Broadening our horizons: Rent the Musical (review)

Broadening our horizons: Rent the Musical (review)

Julia Lafountaine, Staff Writer

One of my absolute favorite musicals to listen to around the holidays is Rent, a rock musical from the 90s that takes place on Christmas Eve and begins with the iconic line “December 24th, 9 pm, eastern standard time.” The classic rock tunes like “Rent” and “What You Own” blend with powerful ballads like “One Song Glory,” and “Seasons of Love.” Rent was written by Jonathon Larson, who recently had a movie made in his tribute called Tick, Tick… Boom. Being a fan of his work with Rent, it was really emotional to see an important part of his life portrayed by the likable Andrew Garfield from The Amazing Spider-Man franchise and The Social Network. Larson, who passed away on the opening night of Rent, never got to see the sheer success the show would amount to. The musical, which tackles topics like AIDS, homophobia, poverty, and drug addiction, not only conveys those topics in a relevant and timeless way, but it also portrays how all of these topics affect interpersonal relationships and go hand-in-hand with one another. I cry every time I watch it; but to be honest I cry at everything!

Speaking of watching it, there is a multitude of versions of the show you can watch… Some are definitely better than others. My favorite rendition of the show is the Rent (2008) Louder Audio version on Youtube. This was the final live Broadway performance, 

recorded in 2008, and it doesn’t have the original cast, but personally, it is my favorite cast. With Renée Elise Goldberry (Hamilton) as Mimi, Adam Kantor as Mark, and Will Chase as Roger, to name a few, the cast is very diverse, as is the original, but there is just something about this cast that melds together so well. Live performances typically convey in-the-moment emotions much better. Generally, I will opt to listen to and watch the Youtube version rather than listening to the soundtrack on Spotify or watching the movie-musical version.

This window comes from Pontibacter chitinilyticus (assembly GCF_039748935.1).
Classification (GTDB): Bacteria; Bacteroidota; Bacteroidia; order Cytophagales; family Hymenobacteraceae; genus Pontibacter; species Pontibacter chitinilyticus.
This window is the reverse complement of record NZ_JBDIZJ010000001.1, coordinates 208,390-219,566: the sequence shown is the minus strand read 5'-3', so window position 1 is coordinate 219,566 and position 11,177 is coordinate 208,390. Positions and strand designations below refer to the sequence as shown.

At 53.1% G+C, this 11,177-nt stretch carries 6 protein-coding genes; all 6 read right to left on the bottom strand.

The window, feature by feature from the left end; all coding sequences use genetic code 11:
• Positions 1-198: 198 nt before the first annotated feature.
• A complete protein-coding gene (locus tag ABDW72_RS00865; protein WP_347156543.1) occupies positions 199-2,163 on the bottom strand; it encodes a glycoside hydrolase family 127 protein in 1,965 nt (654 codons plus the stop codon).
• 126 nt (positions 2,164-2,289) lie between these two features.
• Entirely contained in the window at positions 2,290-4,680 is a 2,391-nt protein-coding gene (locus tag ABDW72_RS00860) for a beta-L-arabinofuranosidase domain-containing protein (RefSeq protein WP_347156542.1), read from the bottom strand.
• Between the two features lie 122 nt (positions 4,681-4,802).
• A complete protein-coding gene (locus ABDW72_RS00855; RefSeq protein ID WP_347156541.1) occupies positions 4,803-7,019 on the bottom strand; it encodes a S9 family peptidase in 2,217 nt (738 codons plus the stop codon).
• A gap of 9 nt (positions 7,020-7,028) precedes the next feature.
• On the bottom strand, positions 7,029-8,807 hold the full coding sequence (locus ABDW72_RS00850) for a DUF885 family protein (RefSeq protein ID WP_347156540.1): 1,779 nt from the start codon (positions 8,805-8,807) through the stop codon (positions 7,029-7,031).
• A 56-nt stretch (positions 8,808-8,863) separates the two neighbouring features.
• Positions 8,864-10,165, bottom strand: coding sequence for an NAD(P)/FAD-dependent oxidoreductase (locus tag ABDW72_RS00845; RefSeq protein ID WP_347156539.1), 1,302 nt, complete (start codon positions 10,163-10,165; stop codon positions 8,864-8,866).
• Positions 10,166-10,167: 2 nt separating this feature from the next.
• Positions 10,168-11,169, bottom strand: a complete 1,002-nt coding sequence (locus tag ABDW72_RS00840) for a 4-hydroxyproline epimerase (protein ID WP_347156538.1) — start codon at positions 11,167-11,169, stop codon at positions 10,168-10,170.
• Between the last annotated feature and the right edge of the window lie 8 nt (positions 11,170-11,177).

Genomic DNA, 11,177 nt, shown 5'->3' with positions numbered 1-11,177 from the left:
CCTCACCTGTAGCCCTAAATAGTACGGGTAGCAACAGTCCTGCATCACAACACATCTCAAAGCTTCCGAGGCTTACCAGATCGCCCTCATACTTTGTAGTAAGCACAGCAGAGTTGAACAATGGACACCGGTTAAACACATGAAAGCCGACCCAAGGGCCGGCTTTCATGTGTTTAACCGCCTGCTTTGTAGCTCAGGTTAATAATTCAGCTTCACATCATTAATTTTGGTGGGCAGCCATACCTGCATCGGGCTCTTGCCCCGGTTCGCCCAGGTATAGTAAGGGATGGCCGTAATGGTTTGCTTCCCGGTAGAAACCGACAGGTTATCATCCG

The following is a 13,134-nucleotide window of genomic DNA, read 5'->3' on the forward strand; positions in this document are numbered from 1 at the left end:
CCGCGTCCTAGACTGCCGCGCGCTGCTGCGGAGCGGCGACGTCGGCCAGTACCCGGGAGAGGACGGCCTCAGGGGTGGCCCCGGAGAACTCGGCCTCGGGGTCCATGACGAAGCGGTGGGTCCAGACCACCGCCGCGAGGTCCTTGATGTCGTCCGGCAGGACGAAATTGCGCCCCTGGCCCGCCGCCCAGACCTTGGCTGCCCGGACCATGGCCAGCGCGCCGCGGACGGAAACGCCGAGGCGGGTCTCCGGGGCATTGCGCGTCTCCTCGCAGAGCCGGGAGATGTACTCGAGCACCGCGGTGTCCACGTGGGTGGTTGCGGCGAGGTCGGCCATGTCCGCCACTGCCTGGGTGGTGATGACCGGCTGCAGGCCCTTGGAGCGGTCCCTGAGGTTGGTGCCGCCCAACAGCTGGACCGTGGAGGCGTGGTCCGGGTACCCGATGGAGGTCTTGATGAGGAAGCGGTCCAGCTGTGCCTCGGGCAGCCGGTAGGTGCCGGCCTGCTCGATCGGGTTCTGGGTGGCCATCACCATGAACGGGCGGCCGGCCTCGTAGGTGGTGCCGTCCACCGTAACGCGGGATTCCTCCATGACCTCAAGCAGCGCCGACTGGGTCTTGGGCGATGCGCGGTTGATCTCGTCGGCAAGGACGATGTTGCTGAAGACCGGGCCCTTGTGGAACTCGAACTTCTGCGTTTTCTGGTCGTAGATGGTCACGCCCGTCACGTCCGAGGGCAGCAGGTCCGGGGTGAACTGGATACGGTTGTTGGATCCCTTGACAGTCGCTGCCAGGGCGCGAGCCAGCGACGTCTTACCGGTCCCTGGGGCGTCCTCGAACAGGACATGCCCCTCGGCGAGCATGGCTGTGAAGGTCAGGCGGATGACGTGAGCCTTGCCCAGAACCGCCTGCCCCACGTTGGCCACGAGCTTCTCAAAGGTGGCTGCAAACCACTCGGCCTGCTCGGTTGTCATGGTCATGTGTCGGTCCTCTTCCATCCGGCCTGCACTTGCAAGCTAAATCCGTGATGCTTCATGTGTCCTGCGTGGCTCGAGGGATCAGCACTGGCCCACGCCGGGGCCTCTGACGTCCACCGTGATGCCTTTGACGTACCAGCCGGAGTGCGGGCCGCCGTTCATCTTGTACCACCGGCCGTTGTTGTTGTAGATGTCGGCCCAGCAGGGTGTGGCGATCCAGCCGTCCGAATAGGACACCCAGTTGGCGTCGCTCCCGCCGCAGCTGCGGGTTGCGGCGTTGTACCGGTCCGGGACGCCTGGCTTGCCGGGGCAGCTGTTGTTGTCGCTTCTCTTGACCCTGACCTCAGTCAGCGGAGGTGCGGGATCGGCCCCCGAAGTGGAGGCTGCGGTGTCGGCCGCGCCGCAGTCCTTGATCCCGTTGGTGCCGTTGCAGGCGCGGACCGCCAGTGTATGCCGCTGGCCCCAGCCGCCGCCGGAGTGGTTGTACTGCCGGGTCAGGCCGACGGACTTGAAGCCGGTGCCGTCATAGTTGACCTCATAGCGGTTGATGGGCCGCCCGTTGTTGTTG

My favorite songs from the show are “One Song Glory,” Roger’s ballad, along with “La Vie Boheme,” an ensemble number, possibly my favorite ensemble number of all time. For the purposes of this review, I want to compare “One Song Glory” between the Youtube version, the Original Cast Recording, and the Rent: Live 2019 version (which was terrible).

The cast recording of “One Song Glory,” with vocals by Adam Pascal, the original Roger (my favorite character), is really good, however, in my opinion, the singing is quite shaky and outdated because Pascal uses a lot of vibrato in the song. I like how in the 2008 recording, you can still feel the power of this beautiful song about the fear of being forgotten and running out of time before you can make a name for yourself in Chase’s soulful voice. He has a stunningly subtle vibrato that he uses occasionally to convey Roger’s vulnerability. At other times his voice is quite soft and just a lot smoother than Pascal’s. I also like that in this version you can see that the song starts with the slamming of Roger’s guitar after he is frustrated with his inability to create anything meaningful. This transition was not as smooth in the Rent: Live 2019 version which aired live on Fox. I won’t get into the multitude of reasons that I dislike Rent: Live, but I will say that I actually preferred Brennin Hunt’s performance as Roger to the Original Cast Recording, as it reminded me a lot of Chase’s take on the character.

The only thing I would critique is the raspiness in his voice; sure, this is a rock musical, but this song is meant to be a more vulnerable piece and I think the element of the rock and roll style voice takes away from that at certain points. My favorite line throughout the whole song is “find the one song before the virus takes hold, glory like a sunset,” because it is the first line that really hits you in the musical and makes you think about the actual depth of the subjects presented, as Roger reflects on his experiences with AIDS and his ex-girlfriend, and the inevitability of his own death while trying to cope with it. This line is delivered perfectly by Chase in the 2008 version. You can really tell that he is hurting and the line is incredibly powerful. However, I think all the Rogers nailed this, as the song overall is just inherently emotional, eye-opening, and touching.